Phlow pursues their mission of securing the national supply of essential medicines through partnerships with pharmaceutical supply and manufacturing organizations including AMPAC Fine Chemicals, Civica Rx, and the Medicines for All Institute at the Virginia Commonwealth University’s College of Engineering.

AMPAC is a custom API manufacturer with three large, domestic facilities for high-throughput, cGMP-grade (commercial Good Manufacturing Practices) production.

Civica Rx (Civica, Inc.), a non-profit generic drug company, was established by hospital systems and philanthropies to alleviate drug shortages. Civica Rx currently provides 20 sterile injectable medications to over 1,200 hospitals that, according to the company, make up 30 percent of all licensed U.S. hospital beds. Working with manufacturing partners, Civica maintains an inventory reserve for many of their drugs that are used to treat COVID-19, such as vancomycin, ketamine, lidocaine, fentanyl, and morphine.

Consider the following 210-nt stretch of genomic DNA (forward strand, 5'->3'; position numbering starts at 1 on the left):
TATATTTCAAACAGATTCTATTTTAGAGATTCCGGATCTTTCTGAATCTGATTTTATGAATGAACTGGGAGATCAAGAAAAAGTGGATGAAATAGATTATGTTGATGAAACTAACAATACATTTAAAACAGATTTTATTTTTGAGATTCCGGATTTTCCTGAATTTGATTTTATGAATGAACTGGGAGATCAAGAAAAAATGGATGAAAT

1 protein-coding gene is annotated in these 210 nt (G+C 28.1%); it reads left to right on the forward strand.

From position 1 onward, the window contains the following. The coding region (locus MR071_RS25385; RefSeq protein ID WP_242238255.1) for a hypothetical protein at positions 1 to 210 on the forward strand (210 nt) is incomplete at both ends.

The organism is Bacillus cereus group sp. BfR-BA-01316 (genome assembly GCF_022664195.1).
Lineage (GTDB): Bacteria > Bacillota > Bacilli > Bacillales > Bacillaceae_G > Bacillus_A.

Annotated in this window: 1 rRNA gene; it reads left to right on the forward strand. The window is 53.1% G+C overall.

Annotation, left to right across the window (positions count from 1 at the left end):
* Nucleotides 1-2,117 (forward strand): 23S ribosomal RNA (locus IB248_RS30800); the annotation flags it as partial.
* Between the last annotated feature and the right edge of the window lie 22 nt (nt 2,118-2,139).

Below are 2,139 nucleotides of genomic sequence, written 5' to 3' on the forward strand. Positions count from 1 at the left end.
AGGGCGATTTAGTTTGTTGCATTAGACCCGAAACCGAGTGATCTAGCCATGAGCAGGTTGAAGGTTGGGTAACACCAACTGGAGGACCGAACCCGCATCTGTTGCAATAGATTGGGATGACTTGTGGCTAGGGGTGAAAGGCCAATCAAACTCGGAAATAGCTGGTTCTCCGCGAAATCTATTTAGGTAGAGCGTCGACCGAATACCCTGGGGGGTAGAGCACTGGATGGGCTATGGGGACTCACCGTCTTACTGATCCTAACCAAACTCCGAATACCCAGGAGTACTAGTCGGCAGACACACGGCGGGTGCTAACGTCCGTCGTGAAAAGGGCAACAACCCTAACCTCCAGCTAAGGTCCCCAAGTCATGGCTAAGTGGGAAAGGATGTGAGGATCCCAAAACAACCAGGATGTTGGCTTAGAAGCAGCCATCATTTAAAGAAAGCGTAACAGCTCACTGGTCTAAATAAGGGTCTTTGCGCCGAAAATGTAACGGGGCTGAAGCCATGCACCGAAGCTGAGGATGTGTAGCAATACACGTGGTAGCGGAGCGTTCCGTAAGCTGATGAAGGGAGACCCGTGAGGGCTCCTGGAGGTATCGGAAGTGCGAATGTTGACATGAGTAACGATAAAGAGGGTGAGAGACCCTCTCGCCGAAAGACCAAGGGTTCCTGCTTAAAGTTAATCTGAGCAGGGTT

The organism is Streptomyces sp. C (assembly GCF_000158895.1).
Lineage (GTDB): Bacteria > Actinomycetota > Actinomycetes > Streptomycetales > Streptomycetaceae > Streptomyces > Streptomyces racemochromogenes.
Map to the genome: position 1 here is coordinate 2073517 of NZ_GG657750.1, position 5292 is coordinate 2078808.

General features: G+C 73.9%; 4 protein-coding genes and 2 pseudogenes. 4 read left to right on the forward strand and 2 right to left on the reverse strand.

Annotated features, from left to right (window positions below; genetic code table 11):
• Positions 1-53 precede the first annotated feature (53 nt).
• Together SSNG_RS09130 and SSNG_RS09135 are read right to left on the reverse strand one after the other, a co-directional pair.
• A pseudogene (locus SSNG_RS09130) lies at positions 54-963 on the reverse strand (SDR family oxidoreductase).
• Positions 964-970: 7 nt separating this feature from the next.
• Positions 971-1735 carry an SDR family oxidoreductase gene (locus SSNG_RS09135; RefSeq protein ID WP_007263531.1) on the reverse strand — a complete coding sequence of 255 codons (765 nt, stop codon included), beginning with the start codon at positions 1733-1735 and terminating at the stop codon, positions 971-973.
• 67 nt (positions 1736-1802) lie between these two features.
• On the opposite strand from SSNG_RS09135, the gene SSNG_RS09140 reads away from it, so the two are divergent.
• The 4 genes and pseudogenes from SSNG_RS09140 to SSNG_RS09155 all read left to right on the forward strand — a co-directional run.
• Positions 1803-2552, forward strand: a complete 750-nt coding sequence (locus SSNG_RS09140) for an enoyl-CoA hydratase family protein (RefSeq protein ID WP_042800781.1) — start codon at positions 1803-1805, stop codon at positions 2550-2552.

The Medicines for All Institute at Virginia Commonwealth University’s College of Engineering is a non-profit organization dedicated to advancing drug manufacturing processes. They develop and employ new chemical process technologies and manufacturing platforms by lowering cost, reducing waste, and improving yields.

 

About HHS, ASPR, and BARDA:

HHS works to enhance and protect the health and well-being of all Americans, providing for effective health and human services and fostering advances in medicine, public health, and social services. The mission of ASPR is to save lives and protect Americans from 21st century health security threats. Within ASPR, BARDA invests in the innovation, advanced research and development, acquisition, and manufacturing of medical countermeasures – vaccines, drugs, therapeutics, diagnostic tools, and non-pharmaceutical products needed to combat health security threats. To date, 54 BARDA-supported products have achieved regulatory approval, licensure or clearance.